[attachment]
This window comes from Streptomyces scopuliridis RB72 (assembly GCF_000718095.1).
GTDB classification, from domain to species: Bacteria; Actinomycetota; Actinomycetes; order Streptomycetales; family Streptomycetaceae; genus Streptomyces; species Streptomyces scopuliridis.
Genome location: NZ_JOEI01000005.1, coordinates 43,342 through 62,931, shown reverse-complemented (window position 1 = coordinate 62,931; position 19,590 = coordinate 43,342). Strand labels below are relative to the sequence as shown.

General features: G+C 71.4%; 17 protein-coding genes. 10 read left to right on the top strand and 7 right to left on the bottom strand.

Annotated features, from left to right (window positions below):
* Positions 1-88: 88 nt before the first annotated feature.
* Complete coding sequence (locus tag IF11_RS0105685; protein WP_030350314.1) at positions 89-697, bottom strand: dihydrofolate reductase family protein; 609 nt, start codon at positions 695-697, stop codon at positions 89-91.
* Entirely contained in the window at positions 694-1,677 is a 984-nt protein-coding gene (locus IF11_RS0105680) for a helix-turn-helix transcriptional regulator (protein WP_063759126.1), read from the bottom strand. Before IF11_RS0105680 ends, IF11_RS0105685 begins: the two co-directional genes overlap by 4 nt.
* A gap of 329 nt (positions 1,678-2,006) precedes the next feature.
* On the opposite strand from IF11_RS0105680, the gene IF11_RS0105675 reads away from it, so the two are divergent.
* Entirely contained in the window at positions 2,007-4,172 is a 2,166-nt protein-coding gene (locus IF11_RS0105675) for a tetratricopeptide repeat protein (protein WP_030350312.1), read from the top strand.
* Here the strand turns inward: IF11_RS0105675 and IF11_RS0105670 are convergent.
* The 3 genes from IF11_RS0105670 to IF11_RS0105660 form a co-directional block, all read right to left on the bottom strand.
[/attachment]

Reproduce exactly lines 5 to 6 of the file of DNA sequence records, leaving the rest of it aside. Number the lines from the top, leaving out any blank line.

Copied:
Annotated features, from left to right (window positions below):
* Positions 1-88: 88 nt before the first annotated feature.